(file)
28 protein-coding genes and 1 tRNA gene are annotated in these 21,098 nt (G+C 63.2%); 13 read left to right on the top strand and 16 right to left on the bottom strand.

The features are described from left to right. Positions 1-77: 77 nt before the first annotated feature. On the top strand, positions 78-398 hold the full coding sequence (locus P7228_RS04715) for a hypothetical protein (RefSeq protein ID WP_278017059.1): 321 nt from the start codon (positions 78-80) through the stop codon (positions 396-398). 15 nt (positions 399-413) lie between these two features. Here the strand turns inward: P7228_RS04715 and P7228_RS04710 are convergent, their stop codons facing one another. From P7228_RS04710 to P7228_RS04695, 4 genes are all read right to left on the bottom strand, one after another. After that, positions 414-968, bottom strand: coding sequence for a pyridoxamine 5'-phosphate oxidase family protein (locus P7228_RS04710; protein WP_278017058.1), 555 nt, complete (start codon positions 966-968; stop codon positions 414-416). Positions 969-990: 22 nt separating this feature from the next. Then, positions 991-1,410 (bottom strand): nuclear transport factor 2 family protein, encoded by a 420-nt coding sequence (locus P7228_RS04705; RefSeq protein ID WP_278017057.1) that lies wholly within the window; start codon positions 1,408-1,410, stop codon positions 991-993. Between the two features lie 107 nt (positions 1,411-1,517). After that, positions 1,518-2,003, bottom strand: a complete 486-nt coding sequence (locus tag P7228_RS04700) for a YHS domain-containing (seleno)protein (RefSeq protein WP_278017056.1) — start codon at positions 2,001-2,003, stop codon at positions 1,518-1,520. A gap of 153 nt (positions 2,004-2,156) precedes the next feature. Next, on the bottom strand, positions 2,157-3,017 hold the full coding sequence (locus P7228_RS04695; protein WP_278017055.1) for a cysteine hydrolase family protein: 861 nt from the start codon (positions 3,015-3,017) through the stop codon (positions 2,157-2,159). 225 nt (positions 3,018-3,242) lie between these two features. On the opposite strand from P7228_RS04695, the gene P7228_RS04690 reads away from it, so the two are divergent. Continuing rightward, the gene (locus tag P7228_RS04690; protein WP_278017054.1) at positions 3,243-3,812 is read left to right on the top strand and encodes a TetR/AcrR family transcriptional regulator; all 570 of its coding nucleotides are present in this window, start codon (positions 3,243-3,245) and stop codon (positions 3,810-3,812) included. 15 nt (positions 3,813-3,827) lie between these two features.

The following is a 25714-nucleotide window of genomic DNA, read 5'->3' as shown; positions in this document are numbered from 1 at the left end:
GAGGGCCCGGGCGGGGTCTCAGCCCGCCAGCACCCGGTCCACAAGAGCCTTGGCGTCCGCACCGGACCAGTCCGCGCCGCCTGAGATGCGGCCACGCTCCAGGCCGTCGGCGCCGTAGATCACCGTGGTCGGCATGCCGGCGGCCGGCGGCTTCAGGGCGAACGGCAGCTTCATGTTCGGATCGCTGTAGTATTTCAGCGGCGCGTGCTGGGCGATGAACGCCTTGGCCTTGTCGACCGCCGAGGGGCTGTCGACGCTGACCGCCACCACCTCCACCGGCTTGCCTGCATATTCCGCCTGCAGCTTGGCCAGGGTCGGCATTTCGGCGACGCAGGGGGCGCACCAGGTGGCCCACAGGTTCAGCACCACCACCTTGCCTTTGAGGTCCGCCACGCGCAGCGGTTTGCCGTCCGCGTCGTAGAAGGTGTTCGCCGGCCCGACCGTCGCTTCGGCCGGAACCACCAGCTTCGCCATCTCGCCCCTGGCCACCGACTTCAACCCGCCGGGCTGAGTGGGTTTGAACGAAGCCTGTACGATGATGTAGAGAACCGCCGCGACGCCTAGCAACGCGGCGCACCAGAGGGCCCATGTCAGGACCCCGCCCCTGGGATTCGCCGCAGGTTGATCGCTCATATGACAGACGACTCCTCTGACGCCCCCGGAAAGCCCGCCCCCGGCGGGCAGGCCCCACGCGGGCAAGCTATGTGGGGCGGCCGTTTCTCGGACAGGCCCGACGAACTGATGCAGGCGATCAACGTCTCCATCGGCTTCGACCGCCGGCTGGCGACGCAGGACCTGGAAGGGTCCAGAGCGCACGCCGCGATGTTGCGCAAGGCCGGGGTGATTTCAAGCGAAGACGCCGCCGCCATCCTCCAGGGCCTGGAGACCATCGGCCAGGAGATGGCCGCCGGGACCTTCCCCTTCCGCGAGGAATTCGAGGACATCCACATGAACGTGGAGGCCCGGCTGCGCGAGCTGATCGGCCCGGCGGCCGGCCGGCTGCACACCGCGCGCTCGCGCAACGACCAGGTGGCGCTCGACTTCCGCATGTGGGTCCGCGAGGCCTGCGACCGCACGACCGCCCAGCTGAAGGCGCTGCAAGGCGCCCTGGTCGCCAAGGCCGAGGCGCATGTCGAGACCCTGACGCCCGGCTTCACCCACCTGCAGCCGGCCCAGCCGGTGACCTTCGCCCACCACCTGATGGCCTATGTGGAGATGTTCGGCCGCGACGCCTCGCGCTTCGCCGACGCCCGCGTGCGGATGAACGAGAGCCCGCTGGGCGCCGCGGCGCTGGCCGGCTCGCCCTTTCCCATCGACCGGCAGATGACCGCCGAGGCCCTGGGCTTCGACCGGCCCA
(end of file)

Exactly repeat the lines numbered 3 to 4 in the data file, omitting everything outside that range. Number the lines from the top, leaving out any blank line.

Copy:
The following is a 25714-nucleotide window of genomic DNA, read 5'->3' as shown; positions in this document are numbered from 1 at the left end:
GAGGGCCCGGGCGGGGTCTCAGCCCGCCAGCACCCGGTCCACAAGAGCCTTGGCGTCCGCACCGGACCAGTCCGCGCCGCCTGAGATGCGGCCACGCTCCAGGCCGTCGGCGCCGTAGATCACCGTGGTCGGCATGCCGGCGGCCGGCGGCTTCAGGGCGAACGGCAGCTTCATGTTCGGATCGCTGTAGTATTTCAGCGGCGCGTGCTGGGCGATGAACGCCTTGGCCTTGTCGACCGCCGAGGGGCTGTCGACGCTGACCGCCACCACCTCCACCGGCTTGCCTGCATATTCCGCCTGCAGCTTGGCCAGGGTCGGCATTTCGGCGACGCAGGGGGCGCACCAGGTGGCCCACAGGTTCAGCACCACCACCTTGCCTTTGAGGTCCGCCACGCGCAGCGGTTTGCCGTCCGCGTCGTAGAAGGTGTTCGCCGGCCCGACCGTCGCTTCGGCCGGAACCACCAGCTTCGCCATCTCGCCCCTGGCCACCGACTTCAACCCGCCGGGCTGAGTGGGTTTGAACGAAGCCTGTACGATGATGTAGAGAACCGCCGCGACGCCTAGCAACGCGGCGCACCAGAGGGCCCATGTCAGGACCCCGCCCCTGGGATTCGCCGCAGGTTGATCGCTCATATGACAGACGACTCCTCTGACGCCCCCGGAAAGCCCGCCCCCGGCGGGCAGGCCCCACGCGGGCAAGCTATGTGGGGCGGCCGTTTCTCGGACAGGCCCGACGAACTGATGCAGGCGATCAACGTCTCCATCGGCTTCGACCGCCGGCTGGCGACGCAGGACCTGGAAGGGTCCAGAGCGCACGCCGCGATGTTGCGCAAGGCCGGGGTGATTTCAAGCGAAGACGCCGCCGCCATCCTCCAGGGCCTGGAGACCATCGGCCAGGAGATGGCCGCCGGGACCTTCCCCTTCCGCGAGGAATTCGAGGACATCCACATGAACGTGGAGGCCCGGCTGCGCGAGCTGATCGGCCCGGCGGCCGGCCGGCTGCACACCGCGCGCTCGCGCAACGACCAGGTGGCGCTCGACTTCCGCATGTGGGTCCGCGAGGCCTGCGACCGCACGACCGCCCAGCTGAAGGCGCTGCAAGGCGCCCTGGTCGCCAAGGCCGAGGCGCATGTCGAGACCCTGACGCCCGGCTTCACCCACCTGCAGCCGGCCCAGCCGGTGACCTTCGCCCACCACCTGATGGCCTATGTGGAGATGTTCGGCCGCGACGCCTCGCGCTTCGCCGACGCCCGCGTGCGGATGAACGAGAGCCCGCTGGGCGCCGCGGCGCTGGCCGGCTCGCCCTTTCCCATCGACCGGCAGATGACCGCCGAGGCCCTGGGCTTCGACCGGCCCA